Objectives Pelvic vein embolisation is increasing in venous practice for the treatment of conditions associated with pelvic venous reflux. In July 2014, we introduced a local anaesthetic "walk-in walk-out" pelvic vein embolisation service situated in a vein clinic, remote from a hospital. Methods Prospective audit of all patients undergoing pelvic vein embolisation for pelvic venous reflux. All patients had serum urea and electrolytes tested before procedure. Embolisation coils used were interlock embolisation coils (Boston Scientific, USA) as they can be repositioned after deployment and before release. We noted (1) complications during or post-procedure (2) successful abolition of pelvic venous reflux on transvaginal duplex scanning (3) number of veins (territories) treated and number of coils used. Results In 24 months, 121 patients underwent pelvic vein embolisation. Three males were excluded as transvaginal duplex scanning was impossible and six females excluded due to lack of complete data. None of these nine had any complications. Of 112 females analysed, mean age 45 years (24-71), 104 were for leg varices, 48 vulval varices and 20 for pelvic congestion syndrome (some had more than one indication). There were no deaths or serious complications to 30 days. Two procedures were abandoned, one completed subsequently and one was technically successful on review. One more had transient bradycardia and one had a coil removed by snare during the procedure. The mean number of venous territories treated was 2.9 and a mean of 3.3 coils was used per territory. Conclusion Pelvic vein embolisation under local anaesthetic is safe and technically effective in a remote out-patient facility outside of a hospital.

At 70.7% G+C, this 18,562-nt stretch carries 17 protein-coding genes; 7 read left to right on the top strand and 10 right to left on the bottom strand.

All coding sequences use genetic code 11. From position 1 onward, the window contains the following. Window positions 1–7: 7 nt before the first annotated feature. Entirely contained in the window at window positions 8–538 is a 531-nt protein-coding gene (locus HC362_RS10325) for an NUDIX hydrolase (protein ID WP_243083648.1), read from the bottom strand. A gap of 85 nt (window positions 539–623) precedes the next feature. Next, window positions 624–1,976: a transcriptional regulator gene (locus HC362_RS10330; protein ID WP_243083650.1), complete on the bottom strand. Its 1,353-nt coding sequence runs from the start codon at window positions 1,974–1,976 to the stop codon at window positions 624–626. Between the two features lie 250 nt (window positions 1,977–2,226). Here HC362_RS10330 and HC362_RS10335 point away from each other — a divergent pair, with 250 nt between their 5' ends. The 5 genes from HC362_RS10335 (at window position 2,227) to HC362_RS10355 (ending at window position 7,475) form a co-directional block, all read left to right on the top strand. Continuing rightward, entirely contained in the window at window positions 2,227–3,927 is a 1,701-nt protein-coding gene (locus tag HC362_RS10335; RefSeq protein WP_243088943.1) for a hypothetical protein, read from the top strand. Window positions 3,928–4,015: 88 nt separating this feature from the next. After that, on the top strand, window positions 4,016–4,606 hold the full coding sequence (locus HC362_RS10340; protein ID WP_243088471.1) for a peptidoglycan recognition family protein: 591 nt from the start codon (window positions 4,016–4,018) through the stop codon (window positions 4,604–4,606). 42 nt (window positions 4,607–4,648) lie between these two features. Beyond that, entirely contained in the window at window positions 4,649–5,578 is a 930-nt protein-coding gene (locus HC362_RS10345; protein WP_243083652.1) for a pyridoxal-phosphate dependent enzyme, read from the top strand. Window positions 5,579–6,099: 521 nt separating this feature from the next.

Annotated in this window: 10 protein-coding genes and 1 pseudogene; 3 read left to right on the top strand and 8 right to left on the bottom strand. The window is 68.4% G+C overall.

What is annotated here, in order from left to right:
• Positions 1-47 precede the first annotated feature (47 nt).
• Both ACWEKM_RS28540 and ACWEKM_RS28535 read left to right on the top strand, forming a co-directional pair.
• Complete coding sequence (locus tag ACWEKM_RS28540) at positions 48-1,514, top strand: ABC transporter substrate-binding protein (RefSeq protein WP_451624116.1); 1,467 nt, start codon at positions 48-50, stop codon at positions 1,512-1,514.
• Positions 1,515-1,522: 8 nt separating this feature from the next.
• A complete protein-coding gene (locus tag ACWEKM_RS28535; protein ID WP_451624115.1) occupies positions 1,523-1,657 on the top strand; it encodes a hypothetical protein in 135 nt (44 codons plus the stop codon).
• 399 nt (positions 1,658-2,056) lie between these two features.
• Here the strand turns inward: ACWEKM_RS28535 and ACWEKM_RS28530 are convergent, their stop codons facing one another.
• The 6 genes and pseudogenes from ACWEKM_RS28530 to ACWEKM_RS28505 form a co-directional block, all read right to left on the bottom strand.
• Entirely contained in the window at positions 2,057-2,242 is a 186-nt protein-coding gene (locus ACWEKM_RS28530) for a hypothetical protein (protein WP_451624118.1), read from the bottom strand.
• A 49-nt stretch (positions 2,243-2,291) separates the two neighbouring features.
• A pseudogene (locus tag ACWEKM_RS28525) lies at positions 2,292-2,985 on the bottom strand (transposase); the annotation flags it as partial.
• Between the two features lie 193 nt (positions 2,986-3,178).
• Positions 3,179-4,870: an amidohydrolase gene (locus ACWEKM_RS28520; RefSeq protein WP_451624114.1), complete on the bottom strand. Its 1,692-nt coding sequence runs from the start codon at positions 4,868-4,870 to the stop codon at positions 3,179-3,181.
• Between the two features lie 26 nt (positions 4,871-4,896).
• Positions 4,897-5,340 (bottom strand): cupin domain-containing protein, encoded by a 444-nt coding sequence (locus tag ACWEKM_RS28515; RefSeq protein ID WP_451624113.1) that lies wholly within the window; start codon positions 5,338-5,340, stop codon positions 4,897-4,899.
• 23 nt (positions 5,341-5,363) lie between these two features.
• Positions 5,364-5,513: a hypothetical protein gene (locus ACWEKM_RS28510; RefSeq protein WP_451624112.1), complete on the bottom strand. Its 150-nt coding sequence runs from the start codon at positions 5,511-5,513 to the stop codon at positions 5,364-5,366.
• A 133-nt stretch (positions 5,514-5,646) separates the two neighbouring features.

Keywords: Pelvic vein embolisation; ambulatory surgery; local anaesthesia; pelvic congestion syndrome; pelvic vein reflux; varicose veins.